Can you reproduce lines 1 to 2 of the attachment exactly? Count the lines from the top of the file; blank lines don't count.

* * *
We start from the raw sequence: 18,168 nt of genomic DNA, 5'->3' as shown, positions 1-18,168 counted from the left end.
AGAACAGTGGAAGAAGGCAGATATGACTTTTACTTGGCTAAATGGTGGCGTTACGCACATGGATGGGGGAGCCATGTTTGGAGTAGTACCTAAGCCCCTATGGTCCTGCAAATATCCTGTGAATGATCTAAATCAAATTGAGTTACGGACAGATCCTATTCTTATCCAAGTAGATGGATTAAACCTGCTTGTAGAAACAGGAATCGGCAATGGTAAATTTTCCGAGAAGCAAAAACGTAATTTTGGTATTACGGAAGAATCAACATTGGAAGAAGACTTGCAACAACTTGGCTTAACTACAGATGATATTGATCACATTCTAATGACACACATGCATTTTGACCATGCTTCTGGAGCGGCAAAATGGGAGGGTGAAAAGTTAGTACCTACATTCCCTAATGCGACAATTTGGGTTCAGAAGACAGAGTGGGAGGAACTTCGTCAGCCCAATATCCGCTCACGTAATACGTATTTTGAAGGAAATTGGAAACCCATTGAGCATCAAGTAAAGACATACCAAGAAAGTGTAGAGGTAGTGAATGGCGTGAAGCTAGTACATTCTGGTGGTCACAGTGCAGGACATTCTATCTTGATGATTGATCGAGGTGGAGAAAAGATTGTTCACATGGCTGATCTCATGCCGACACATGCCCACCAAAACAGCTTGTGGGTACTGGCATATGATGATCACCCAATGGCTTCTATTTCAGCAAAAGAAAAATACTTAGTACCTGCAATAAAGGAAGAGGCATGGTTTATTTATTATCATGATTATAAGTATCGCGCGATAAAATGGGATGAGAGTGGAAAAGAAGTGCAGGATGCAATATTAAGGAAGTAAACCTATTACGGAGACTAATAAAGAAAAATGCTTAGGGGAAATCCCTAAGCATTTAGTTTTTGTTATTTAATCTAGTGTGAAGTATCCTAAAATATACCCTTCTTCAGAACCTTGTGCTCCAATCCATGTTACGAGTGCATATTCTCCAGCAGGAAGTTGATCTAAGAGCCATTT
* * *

We start from the raw sequence: 18,168 nt of genomic DNA, 5'->3' as shown, positions 1-18,168 counted from the left end.
AGAACAGTGGAAGAAGGCAGATATGACTTTTACTTGGCTAAATGGTGGCGTTACGCACATGGATGGGGGAGCCATGTTTGGAGTAGTACCTAAGCCCCTATGGTCCTGCAAATATCCTGTGAATGATCTAAATCAAATTGAGTTACGGACAGATCCTATTCTTATCCAAGTAGATGGATTAAACCTGCTTGTAGAAACAGGAATCGGCAATGGTAAATTTTCCGAGAAGCAAAAACGTAATTTTGGTATTACGGAAGAATCAACATTGGAAGAAGACTTGCAACAACTTGGCTTAACTACAGATGATATTGATCACATTCTAATGACACACATGCATTTTGACCATGCTTCTGGAGCGGCAAAATGGGAGGGTGAAAAGTTAGTACCTACATTCCCTAATGCGACAATTTGGGTTCAGAAGACAGAGTGGGAGGAACTTCGTCAGCCCAATATCCGCTCACGTAATACGTATTTTGAAGGAAATTGGAAACCCATTGAGCATCAAGTAAAGACATACCAAGAAAGTGTAGAGGTAGTGAATGGCGTGAAGCTAGTACATTCTGGTGGTCACAGTGCAGGACATTCTATCTTGATGATTGATCGAGGTGGAGAAAAGATTGTTCACATGGCTGATCTCATGCCGACACATGCCCACCAAAACAGCTTGTGGGTACTGGCATATGATGATCACCCAATGGCTTCTATTTCAGCAAAAGAAAAATACTTAGTACCTGCAATAAAGGAAGAGGCATGGTTTATTTATTATCATGATTATAAGTATCGCGCGATAAAATGGGATGAGAGTGGAAAAGAAGTGCAGGATGCAATATTAAGGAAGTAAACCTATTACGGAGACTAATAAAGAAAAATGCTTAGGGGAAATCCCTAAGCATTTAGTTTTTGTTATTTAATCTAGTGTGAAGTATCCTAAAATATACCCTTCTTCAGAACCTTGTGCTCCAATCCATGTTACGAGTGCATATTCTCCAGCAGGAAGTTGATCTAAGAGCCATTT